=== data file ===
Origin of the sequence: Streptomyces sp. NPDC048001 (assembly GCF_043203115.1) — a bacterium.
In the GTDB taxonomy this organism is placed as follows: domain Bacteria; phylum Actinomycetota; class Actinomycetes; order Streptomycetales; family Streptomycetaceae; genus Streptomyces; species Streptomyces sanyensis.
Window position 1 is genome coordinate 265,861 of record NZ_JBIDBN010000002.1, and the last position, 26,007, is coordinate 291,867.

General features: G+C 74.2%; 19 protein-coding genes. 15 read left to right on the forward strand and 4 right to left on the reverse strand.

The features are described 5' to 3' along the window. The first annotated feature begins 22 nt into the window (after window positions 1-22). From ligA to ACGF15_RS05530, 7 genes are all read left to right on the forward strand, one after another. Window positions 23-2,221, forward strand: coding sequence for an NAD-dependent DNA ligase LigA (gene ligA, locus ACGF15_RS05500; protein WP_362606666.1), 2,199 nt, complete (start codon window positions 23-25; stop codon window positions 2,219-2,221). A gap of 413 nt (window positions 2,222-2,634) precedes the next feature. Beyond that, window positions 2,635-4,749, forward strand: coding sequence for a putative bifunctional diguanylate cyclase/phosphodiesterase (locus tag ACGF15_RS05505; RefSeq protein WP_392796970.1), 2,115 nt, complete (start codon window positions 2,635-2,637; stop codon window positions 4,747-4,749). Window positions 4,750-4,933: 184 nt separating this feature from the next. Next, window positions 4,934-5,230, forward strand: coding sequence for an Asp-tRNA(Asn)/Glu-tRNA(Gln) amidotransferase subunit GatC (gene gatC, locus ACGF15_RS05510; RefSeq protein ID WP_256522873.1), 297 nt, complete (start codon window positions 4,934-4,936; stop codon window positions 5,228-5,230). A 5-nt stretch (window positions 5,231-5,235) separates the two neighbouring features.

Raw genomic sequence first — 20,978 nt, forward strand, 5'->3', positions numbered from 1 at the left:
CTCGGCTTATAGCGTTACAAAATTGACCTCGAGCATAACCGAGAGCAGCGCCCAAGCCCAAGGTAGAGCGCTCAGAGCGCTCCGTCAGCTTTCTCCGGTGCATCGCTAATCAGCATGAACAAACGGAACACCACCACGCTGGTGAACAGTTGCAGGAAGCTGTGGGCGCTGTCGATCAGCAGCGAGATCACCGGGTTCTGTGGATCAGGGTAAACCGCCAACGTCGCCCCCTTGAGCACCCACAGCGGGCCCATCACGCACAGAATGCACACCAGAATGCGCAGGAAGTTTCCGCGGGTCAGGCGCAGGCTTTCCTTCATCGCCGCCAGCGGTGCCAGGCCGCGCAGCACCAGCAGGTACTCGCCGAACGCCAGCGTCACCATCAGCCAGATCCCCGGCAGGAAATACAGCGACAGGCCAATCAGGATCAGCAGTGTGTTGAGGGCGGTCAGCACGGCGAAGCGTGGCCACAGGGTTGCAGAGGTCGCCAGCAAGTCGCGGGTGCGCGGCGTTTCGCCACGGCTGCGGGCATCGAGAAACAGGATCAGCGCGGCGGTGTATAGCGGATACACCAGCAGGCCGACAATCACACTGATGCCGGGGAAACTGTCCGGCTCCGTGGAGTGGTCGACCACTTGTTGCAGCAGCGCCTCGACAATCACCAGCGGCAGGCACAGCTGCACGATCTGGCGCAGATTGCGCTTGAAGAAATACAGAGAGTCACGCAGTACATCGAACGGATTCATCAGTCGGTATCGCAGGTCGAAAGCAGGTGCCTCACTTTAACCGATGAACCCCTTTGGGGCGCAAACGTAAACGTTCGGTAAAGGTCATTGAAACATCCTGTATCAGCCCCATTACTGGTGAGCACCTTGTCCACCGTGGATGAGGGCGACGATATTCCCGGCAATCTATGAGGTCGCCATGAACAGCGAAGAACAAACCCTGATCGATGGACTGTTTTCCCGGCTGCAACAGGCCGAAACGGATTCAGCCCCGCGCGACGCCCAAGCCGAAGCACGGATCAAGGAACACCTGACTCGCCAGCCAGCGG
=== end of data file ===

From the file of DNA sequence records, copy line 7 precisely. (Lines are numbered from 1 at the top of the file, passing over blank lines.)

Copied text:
CTCGGCTTATAGCGTTACAAAATTGACCTCGAGCATAACCGAGAGCAGCGCCCAAGCCCAAGGTAGAGCGCTCAGAGCGCTCCGTCAGCTTTCTCCGGTGCATCGCTAATCAGCATGAACAAACGGAACACCACCACGCTGGTGAACAGTTGCAGGAAGCTGTGGGCGCTGTCGATCAGCAGCGAGATCACCGGGTTCTGTGGATCAGGGTAAACCGCCAACGTCGCCCCCTTGAGCACCCACAGCGGGCCCATCACGCACAGAATGCACACCAGAATGCGCAGGAAGTTTCCGCGGGTCAGGCGCAGGCTTTCCTTCATCGCCGCCAGCGGTGCCAGGCCGCGCAGCACCAGCAGGTACTCGCCGAACGCCAGCGTCACCATCAGCCAGATCCCCGGCAGGAAATACAGCGACAGGCCAATCAGGATCAGCAGTGTGTTGAGGGCGGTCAGCACGGCGAAGCGTGGCCACAGGGTTGCAGAGGTCGCCAGCAAGTCGCGGGTGCGCGGCGTTTCGCCACGGCTGCGGGCATCGAGAAACAGGATCAGCGCGGCGGTGTATAGCGGATACACCAGCAGGCCGACAATCACACTGATGCCGGGGAAACTGTCCGGCTCCGTGGAGTGGTCGACCACTTGTTGCAGCAGCGCCTCGACAATCACCAGCGGCAGGCACAGCTGCACGATCTGGCGCAGATTGCGCTTGAAGAAATACAGAGAGTCACGCAGTACATCGAACGGATTCATCAGTCGGTATCGCAGGTCGAAAGCAGGTGCCTCACTTTAACCGATGAACCCCTTTGGGGCGCAAACGTAAACGTTCGGTAAAGGTCATTGAAACATCCTGTATCAGCCCCATTACTGGTGAGCACCTTGTCCACCGTGGATGAGGGCGACGATATTCCCGGCAATCTATGAGGTCGCCATGAACAGCGAAGAACAAACCCTGATCGATGGACTGTTTTCCCGGCTGCAACAGGCCGAAACGGATTCAGCCCCGCGCGACGCCCAAGCCGAAGCACGGATCAAGGAACACCTGACTCGCCAGCCAGCGG